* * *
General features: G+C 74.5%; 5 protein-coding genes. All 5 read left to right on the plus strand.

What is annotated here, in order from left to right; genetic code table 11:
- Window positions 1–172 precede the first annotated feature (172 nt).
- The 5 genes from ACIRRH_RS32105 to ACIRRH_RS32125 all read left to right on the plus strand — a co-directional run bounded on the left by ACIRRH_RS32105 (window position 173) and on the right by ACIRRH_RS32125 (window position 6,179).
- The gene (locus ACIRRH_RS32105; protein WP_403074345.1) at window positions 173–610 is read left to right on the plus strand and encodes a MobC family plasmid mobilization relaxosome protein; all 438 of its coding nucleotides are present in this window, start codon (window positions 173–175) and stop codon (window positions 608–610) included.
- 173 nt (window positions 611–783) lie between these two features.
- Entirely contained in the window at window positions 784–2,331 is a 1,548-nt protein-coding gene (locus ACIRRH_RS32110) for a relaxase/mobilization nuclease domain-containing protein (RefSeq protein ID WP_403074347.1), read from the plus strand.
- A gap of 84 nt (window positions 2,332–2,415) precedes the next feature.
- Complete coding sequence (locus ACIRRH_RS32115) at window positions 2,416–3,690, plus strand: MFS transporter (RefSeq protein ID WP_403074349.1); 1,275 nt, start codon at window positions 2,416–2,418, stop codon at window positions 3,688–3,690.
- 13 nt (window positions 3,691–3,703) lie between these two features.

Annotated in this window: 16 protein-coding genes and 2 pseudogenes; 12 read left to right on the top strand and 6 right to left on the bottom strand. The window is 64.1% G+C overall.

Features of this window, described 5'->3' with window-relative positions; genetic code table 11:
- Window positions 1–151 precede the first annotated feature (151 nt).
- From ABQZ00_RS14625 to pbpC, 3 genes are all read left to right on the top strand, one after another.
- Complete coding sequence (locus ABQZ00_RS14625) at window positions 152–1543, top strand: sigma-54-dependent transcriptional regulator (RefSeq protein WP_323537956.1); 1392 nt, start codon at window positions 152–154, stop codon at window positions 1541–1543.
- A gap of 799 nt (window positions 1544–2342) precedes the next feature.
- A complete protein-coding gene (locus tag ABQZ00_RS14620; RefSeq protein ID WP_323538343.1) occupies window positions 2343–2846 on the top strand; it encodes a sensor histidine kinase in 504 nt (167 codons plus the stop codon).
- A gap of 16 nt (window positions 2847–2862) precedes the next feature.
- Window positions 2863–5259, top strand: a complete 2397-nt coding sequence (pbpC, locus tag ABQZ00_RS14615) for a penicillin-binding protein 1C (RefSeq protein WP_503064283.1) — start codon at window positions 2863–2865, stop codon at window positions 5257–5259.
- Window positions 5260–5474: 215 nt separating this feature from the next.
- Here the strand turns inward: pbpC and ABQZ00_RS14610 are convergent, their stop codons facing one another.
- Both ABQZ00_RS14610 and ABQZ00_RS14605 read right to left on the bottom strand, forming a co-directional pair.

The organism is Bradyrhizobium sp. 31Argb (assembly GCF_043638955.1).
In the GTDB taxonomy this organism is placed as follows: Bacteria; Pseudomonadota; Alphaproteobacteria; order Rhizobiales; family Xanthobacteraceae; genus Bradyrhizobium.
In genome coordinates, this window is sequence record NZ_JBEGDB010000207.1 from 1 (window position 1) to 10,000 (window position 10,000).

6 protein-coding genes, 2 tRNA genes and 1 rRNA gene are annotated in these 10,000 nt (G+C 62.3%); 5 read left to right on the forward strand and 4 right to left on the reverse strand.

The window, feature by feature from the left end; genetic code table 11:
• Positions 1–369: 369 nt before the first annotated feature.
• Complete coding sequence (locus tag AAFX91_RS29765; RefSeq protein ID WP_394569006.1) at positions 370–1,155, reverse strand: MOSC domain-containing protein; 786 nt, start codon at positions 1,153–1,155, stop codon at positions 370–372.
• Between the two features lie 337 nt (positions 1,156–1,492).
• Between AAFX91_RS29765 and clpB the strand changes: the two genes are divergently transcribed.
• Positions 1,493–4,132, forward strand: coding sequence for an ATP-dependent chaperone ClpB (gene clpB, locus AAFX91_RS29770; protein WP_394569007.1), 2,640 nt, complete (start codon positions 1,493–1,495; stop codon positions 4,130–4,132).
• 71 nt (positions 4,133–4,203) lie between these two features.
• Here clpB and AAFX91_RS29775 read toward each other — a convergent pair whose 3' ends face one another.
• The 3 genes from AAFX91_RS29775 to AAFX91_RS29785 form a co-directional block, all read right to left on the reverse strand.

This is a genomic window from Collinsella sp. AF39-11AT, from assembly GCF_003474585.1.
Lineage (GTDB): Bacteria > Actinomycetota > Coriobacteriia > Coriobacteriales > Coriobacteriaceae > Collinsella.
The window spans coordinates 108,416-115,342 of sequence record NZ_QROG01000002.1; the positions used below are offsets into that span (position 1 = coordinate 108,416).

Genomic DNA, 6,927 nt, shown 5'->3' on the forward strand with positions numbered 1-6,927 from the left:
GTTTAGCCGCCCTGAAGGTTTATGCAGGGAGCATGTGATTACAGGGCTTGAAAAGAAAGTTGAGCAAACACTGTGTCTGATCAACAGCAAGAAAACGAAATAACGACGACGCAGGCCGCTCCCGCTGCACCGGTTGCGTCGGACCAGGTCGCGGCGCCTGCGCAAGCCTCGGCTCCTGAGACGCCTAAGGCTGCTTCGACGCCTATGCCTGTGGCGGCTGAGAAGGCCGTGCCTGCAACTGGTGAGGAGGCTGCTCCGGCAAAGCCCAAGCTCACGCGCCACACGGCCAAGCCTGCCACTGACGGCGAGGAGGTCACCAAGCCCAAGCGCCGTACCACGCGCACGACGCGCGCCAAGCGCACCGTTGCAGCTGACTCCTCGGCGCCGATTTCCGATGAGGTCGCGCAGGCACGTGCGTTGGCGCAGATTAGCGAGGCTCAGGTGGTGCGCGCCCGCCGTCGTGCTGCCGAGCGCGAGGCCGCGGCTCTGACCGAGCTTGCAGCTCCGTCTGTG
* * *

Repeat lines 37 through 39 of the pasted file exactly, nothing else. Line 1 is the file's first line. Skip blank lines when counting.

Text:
Lineage (GTDB): Bacteria > Actinomycetota > Coriobacteriia > Coriobacteriales > Coriobacteriaceae > Collinsella.
The window spans coordinates 108,416-115,342 of sequence record NZ_QROG01000002.1; the positions used below are offsets into that span (position 1 = coordinate 108,416).

Genomic DNA, 6,927 nt, shown 5'->3' on the forward strand with positions numbered 1-6,927 from the left: